Released: 21st July 1997
Writers: Andy Watkins / Paul Wilson / Eliot Kennedy / Ronan Keating
Peak position: #2
Chart run: 2-7-10-14-17-24-39-51-58-56-51-54-57-68-55-67-53-55
After several years of perching on stools, Boyzone ditched the ballads to partner with Rowan Atkinson’s Mr Bean and deliver a brilliant, retro-inspired track.
Picture Of You isn’t the first time Boyzone released an uptempo single (So Good – which reached #3 in 1995 – remains criminally overlooked). It was, however, the first that came after they’d established a marketable identity as purveyors of doe-eyed boyband balladry. Having effortlessly slipped into the gap left when Take That split in 1996, the group’s second album – A Different Beat – sold over 600,000 copies and earned them two #1 singles. While a follow-up seemed likely to stick with that formula, Picture Of You instead represented a shift in sound, albeit with a significant caveat. It was attached to the soundtrack for Bean: The Ultimate Disaster Movie, which saw Rowan Atkinson’s titular character make his big-screen debut after concluding a successful run of TV shows. Thus, as much as this was a coup for Boyzone, on the off-chance that the song wasn’t successful (a highly improbable outcome, given it came off the back of eight consecutive top-five hits), it could have been quietly disregarded as the lead single for their third album and exist instead as an inconsequential side-project.
Picture Of You was co-written and produced by Andy Watkins and Paul Wilson of Absolute, who also worked with the Spice Girls on Stop a short time later. In hindsight, there are a lot of parallels between the two songs as a ‘90s homage to Motown. The beat runs at a slightly slower tempo here, and the recreated horn instruments may be arranged in a different melody; nonetheless, Picture Of You unmistakably provided a template from which Stop was subsequently fashioned. Yet, despite both emerging with similar production traits, there’s enough between them to exist as separate entities, not least because the distinctive stylings of their respective artists – and the intention of this song, in particular – creates a clear point of difference.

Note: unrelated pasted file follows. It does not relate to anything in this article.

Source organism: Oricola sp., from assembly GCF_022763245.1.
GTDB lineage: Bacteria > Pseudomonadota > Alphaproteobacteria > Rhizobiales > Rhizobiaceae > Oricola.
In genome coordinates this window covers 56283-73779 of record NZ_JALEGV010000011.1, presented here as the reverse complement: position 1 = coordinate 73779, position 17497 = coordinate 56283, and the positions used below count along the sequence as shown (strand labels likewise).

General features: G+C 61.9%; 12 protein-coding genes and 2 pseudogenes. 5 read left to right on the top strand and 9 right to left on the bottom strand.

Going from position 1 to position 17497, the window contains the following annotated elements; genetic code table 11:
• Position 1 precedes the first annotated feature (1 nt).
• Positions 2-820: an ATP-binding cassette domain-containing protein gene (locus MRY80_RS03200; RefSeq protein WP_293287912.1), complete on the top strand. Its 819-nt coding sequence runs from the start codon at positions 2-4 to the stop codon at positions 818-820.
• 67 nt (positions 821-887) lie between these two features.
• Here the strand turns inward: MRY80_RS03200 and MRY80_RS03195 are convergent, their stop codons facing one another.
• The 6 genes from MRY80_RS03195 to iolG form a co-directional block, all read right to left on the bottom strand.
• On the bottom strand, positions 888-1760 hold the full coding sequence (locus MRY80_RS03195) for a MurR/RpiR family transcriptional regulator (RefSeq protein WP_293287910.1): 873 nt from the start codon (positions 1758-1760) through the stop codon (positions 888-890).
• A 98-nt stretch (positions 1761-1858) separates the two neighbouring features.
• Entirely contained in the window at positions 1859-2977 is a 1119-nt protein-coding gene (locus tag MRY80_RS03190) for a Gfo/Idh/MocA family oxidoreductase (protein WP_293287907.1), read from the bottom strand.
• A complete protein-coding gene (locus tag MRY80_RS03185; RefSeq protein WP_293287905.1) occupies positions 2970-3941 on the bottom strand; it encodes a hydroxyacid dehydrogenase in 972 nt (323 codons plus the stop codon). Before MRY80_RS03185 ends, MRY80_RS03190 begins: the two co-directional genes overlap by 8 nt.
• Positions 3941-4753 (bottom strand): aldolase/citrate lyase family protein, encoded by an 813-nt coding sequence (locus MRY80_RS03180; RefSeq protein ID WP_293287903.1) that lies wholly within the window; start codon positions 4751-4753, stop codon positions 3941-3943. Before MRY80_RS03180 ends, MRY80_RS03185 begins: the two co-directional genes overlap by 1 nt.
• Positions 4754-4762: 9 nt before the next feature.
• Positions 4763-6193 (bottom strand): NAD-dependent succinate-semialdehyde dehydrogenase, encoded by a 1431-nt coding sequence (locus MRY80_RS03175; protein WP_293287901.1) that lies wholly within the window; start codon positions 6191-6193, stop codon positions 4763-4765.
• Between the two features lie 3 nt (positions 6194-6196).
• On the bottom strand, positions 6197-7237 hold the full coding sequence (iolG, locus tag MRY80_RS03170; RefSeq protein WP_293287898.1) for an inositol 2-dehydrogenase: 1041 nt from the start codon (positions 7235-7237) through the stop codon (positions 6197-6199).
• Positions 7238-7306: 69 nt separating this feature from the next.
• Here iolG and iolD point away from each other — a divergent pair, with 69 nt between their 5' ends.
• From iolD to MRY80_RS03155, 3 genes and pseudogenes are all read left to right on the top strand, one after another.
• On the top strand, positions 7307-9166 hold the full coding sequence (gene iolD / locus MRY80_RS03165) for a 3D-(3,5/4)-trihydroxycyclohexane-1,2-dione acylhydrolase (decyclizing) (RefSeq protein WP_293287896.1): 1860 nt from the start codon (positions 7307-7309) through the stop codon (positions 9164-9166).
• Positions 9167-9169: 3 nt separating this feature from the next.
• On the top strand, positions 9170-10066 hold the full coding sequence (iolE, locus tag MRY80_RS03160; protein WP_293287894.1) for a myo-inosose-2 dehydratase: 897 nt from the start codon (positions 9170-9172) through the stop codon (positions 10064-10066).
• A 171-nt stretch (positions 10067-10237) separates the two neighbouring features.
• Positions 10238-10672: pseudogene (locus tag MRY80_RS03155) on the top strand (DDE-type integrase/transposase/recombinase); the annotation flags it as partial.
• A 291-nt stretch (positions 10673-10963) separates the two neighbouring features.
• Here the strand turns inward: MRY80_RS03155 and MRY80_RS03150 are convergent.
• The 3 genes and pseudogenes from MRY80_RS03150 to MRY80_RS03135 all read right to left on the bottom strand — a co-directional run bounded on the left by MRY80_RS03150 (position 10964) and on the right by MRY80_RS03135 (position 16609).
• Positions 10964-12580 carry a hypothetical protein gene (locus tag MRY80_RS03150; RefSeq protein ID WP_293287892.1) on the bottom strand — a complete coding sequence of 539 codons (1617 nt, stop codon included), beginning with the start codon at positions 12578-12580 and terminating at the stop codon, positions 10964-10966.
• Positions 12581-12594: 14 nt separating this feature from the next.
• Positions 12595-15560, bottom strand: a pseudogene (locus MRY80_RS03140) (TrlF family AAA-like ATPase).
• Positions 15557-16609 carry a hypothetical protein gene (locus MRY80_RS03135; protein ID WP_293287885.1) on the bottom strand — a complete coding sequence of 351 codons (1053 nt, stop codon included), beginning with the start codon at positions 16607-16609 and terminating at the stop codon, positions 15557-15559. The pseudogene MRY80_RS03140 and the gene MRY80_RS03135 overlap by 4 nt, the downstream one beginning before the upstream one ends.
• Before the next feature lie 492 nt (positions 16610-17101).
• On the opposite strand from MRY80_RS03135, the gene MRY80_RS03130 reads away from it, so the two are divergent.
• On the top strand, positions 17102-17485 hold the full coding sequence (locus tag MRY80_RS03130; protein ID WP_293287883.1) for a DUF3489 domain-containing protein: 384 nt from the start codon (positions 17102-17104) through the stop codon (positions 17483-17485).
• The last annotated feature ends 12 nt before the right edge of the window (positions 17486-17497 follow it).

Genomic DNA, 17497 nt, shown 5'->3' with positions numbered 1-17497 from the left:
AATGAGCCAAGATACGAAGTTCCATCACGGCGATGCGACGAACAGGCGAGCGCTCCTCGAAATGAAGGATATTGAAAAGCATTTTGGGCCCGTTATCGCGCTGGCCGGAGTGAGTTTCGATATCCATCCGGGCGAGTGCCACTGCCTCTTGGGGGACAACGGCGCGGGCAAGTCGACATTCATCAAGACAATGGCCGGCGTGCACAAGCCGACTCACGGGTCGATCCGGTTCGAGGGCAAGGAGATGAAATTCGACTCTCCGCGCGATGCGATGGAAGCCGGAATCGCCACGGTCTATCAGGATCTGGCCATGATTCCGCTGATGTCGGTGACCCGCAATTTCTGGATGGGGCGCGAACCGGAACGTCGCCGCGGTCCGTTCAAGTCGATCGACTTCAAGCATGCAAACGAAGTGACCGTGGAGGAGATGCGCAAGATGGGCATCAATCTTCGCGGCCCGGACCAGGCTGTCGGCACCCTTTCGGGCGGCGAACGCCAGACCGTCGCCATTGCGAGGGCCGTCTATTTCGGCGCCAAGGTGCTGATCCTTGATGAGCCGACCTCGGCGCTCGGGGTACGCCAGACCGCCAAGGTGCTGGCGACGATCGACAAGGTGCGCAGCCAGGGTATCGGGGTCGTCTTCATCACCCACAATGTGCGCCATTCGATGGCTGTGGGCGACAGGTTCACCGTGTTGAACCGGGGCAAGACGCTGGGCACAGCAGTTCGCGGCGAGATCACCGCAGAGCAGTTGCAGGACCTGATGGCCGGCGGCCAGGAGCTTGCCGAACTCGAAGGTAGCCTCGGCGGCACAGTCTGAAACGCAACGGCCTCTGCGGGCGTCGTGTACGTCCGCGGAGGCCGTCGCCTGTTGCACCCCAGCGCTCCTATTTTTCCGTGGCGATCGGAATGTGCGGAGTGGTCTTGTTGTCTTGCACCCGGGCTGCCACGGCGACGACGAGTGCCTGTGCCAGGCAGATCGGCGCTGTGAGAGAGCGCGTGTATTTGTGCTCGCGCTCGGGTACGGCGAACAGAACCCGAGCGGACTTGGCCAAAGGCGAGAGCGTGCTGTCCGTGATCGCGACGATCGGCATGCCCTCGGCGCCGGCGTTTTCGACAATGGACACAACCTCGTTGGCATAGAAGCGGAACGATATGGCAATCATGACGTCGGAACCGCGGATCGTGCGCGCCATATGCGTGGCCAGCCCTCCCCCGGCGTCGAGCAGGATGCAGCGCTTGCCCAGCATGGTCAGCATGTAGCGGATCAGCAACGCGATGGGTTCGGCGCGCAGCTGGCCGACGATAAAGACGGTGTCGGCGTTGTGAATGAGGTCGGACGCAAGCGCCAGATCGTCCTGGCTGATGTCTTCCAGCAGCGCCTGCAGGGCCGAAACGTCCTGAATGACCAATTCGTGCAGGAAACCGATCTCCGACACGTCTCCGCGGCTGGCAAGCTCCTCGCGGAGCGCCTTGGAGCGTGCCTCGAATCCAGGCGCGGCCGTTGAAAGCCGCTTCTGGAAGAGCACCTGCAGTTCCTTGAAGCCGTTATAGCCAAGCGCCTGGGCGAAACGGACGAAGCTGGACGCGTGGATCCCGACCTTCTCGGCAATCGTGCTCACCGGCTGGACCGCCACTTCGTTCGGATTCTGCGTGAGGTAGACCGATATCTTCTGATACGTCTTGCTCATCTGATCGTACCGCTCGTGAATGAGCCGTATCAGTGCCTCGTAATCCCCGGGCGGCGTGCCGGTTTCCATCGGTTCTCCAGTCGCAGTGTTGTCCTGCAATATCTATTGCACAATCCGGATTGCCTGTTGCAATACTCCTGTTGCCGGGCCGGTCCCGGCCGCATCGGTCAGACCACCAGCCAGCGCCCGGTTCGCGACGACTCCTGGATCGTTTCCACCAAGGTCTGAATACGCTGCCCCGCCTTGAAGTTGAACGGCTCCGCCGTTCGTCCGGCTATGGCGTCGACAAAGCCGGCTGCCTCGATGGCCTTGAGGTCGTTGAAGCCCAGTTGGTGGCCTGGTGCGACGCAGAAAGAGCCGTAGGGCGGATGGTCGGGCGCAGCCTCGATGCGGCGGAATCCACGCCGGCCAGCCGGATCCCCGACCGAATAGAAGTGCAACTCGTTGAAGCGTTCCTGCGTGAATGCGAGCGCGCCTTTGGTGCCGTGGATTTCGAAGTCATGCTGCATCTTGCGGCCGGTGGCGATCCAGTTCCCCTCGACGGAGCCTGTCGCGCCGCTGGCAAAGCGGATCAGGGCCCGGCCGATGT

As soundtrack singles by major pop acts go, Picture Of You is composed with an impressive commitment to the source material. The plot of Bean: The Ultimate Disaster Movie involves Mr Bean helping transfer a painting (Whistler’s Mother) to Los Angeles, where he’s mistaken as an art expert and invited to speak at the formal unveiling by gallery curator David Langley. High-brow this is not, and nor was anyone expecting it to be; slapstick comedy ensues as – despite his best efforts – the charade of Mr Bean’s real identity unravels.
Picture Of You thus refers quite literally to the central plot strand, while the lyrics expand on the predicament David Langley finds himself in: “I let you in and you let me down, you messed me up and you turned my life around, left me feeling I had nowhere to go, I was alone, how was I to know that…”. Of course, familiarity with the movie isn’t a prerequisite; the song is never that specific. Even so, it does add some depth to the writing, which is all the more impressive considering the appeal of Mr Bean is based on physical – mostly non-verbal – humour. Picture Of You is certainly light-hearted and fun; this is, after all, a single whose artwork depicts a grinning Mr Bean as an honorary sixth member of Boyzone while the rest of the group gaze moodily into the camera. But tonally, the track is nowhere near as silly as it could’ve been given the context, functioning as a pop song in its own right with the same likeable sincerity of Boyzone’s earlier material.